If you haven’t played Genesis Noir yet, then give it a shot, it’s an interesting experience thats only a few hours long and it’s available on Xbox Game Pass right now (and I will be talking spoilers here, so just play it already!!)
The game is kind of exactly what the title implies, its a Noir detective story but intertwined with the story of creation (the scientific story, not the biblical one) and it explores the philosophy and theory that fills in the gaps of our current knowledge (which is always the most interesting part for me). I love philosophical/sci-fi YouTube channels like exurb1a, who take existensial sci-fi & philosophy and turn it into a narrative to follow along and help you understand, so the blurb of this game is 100% right up my alleyway, but it even had a few surprises for me.
The biggest surprise of which was the format of the game. For some reason I was expecting the Noir and Sci-Fi elements to be more closely linked (might be a poor choice of words but stay with me), its not that there was two stories running parallel, the two elements interacted a lot, it’s the way that they interacted made the two concepts feel slightly separated. There’s the occasional visual simile to be appreciated, like how the golden ratio pops up in unusual places in both the detective-y bits and the sci-fi bits, but outside of the black and while-esque aesthetic and the character design, the Noir aspect only shows up in the setup for the narrative. It is primarily an exploration of the timeline of the universe, with a Noir aesthetic. (I’m also not much of a film Noir expert so maybe I’m wrong here, but this is just what I was thinking while playing). And this isn’t a bad thing either by the way, I’m just explaining how it’s different to what I was expecting. As the game went on I actually ended up quite liking the story, or that of it that I understood, which brings me to my only quarrel with the game, their mostly visual storytelling didn’t really communicate all too well why things were happening.
Now this may have been the point (that existence is seemingly random and things just happen), but especially in the middle to later stages of the narrative, it’s difficult to gauge what the characters motivations are what they’re tying to do when the storytelling is so vague and non-descript. I’ll talk more about the visuals themselves in a bit, but the content of the visuals often felt needlessly abstract, and they just weren’t very communicative in terms of narrative. They communicated the theme perfectly though, it really felt like “Interstellar but film Noir but also Star Trek”, but I just feel like if they toned some of the visuals down a bit and things would be a bit clearer. The gameplay didn’t really help to eleviate this feeling either, it reminded me a lot of (Gorongoa)[http://gorogoa.com/], another point and click game where you solve simple visual puzzles to unfold something of a narrative, except I felt like I had less control over what was happening. The puzzles aren’t exactly difficult, but like other point and clicks, it can be annoying trying to find the exact thing the designers wanted you to click on. As a result Genesis Noir feels less interactive than most other on-rails narrative games.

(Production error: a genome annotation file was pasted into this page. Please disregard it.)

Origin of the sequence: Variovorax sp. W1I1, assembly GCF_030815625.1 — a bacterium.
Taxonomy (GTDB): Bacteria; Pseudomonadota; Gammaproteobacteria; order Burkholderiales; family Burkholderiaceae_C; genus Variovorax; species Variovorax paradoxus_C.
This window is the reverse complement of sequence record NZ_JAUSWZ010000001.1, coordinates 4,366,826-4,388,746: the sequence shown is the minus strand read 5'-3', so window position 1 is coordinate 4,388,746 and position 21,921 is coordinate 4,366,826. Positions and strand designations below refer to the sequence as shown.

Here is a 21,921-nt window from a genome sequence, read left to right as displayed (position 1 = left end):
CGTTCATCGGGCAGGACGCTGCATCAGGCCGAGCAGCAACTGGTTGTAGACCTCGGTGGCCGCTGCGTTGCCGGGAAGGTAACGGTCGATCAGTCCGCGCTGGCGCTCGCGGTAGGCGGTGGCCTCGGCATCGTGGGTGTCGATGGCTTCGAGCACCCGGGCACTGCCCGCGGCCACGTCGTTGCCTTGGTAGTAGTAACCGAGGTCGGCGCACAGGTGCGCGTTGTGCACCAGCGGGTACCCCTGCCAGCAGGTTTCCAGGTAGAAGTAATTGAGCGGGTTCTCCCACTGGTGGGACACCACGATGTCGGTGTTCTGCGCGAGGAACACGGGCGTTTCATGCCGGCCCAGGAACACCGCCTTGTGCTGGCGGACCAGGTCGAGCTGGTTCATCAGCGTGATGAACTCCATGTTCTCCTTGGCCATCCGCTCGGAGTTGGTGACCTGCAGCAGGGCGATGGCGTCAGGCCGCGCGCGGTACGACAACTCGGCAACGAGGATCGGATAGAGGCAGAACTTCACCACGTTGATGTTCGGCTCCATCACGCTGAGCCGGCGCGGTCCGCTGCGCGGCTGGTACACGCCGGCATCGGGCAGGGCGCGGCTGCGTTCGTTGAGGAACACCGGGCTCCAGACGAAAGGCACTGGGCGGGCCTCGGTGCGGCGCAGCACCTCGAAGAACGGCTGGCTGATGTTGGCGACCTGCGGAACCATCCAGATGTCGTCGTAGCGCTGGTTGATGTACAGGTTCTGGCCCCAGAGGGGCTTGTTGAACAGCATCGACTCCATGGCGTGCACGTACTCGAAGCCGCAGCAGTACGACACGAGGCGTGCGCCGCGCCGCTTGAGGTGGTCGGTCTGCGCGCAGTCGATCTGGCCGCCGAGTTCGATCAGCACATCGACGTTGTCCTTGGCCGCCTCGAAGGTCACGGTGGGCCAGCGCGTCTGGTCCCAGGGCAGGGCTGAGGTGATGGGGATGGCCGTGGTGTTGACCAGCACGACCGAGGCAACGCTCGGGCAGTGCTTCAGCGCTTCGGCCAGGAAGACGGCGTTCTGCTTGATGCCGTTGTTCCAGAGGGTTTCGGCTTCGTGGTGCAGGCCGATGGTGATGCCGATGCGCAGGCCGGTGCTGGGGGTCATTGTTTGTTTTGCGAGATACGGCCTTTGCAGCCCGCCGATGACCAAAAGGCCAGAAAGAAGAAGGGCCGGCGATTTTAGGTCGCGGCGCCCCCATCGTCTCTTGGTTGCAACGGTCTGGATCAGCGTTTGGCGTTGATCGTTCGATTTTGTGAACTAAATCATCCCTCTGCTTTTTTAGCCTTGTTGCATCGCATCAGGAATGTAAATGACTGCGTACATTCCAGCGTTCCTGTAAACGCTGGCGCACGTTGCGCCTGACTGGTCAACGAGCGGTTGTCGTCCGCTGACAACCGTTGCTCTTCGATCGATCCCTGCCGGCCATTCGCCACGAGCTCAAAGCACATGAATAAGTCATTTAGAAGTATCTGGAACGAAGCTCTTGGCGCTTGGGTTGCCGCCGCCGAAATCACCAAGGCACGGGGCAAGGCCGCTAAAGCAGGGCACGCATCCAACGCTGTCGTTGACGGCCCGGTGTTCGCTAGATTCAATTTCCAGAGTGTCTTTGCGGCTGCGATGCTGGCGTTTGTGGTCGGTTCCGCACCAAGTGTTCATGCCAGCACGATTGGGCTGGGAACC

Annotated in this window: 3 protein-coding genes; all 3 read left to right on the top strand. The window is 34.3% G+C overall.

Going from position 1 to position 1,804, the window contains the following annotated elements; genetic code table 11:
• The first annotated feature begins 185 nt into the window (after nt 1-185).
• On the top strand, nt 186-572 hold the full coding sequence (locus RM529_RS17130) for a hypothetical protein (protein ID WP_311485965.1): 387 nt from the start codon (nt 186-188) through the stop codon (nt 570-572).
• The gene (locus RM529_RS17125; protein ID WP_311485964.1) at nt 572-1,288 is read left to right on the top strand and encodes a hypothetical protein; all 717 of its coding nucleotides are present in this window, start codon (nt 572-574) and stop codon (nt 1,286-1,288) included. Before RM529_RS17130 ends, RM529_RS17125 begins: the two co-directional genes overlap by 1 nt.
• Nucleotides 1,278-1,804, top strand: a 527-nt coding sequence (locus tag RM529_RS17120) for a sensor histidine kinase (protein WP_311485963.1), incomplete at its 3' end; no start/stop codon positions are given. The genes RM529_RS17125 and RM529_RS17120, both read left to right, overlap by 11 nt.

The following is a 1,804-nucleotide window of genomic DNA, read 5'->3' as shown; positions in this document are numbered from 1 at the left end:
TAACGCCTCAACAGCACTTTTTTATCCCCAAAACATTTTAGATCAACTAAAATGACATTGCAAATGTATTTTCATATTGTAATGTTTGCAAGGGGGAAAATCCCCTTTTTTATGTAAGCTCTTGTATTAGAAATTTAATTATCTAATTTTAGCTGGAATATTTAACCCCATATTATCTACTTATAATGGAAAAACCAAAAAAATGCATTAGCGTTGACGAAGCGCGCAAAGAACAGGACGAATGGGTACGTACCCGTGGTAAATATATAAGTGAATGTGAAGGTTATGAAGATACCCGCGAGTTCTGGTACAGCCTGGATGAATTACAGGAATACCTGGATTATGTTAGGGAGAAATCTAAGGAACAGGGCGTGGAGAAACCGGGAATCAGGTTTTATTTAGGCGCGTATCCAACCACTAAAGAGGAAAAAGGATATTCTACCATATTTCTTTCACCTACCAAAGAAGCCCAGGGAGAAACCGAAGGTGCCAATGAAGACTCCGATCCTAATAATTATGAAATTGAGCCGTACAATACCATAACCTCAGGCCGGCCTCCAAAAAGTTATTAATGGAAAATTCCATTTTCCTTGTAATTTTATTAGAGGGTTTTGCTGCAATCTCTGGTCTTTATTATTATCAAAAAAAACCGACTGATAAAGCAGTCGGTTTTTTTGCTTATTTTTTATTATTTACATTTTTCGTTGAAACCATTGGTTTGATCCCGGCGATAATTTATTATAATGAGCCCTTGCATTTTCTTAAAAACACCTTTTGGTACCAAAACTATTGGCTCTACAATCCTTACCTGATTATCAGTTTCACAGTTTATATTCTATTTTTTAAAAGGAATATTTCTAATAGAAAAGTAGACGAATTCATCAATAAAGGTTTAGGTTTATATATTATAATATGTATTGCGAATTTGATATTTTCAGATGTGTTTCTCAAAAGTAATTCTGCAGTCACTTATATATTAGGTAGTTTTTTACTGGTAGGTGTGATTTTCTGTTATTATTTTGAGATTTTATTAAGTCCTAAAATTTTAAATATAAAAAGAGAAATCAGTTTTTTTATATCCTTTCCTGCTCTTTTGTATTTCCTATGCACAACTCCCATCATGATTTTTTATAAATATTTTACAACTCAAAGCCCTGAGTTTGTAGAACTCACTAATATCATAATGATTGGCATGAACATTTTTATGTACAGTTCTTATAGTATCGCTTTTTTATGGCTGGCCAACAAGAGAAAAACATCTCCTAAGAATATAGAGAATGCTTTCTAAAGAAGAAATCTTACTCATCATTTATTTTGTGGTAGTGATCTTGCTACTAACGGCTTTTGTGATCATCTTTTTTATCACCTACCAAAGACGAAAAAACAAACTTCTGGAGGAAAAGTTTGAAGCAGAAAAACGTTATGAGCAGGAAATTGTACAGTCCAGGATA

Why should you play Genesis Noir then?
Well the concept is genius, but if you need more than that then it provides good short explorations/explanations of existential sci-fi/philosophy, and if you need more than that the story is interesting. But more than all of that put together, the #1 reason to play Genesis Noir is to experience the goddamn visuals.
The visual design of this game is perfect, without a doubt, they capture the theme and tone perfectly, the abstract scenes look amazing and the way that everything moves on screen is perfect. It’s mostly 2D, with the occasional 3D element for interactive objects like the player model and other interactables. It feels like a very graphic designer-y style, with its minimalism, and abstract minimal animations. In theory lots of what’s happening on screen isn’t too technical, there’s a few effects that I’m interested in how they implemented though, and it’s the way that they show many different points in time/alternate universes at once, they could do that with Unity Prefabs (or something similar), or if they’re doing it more procedurally. The scene transition effect is also pretty interesting, it looks pretty complicated but I’m kind of certain that it’s a simple fragment shader that moves distorts the pixels based on their coordinates, giving a 3D-like effect. I’m also interested in their black hole shader, which is used towards the end of the game! I’ll definitely try to make something similar to that soon as a programming exercise, and I think I want to try it in Unreal, since lots of UK studios prefer Unreal, so I should probably learn it (also this game was made in Unreal, I believe)!
I’d 100% recommend playing this game to anyone interested in existential sci-fi/philosophy, anyone that generally likes indie games, and if you like this game then I’d highly recommend the YouTube channel exurb1a, who’s video and book content gives off similar vibes! I’ll be eagerly watching out for Feral Cat Den’s next project :)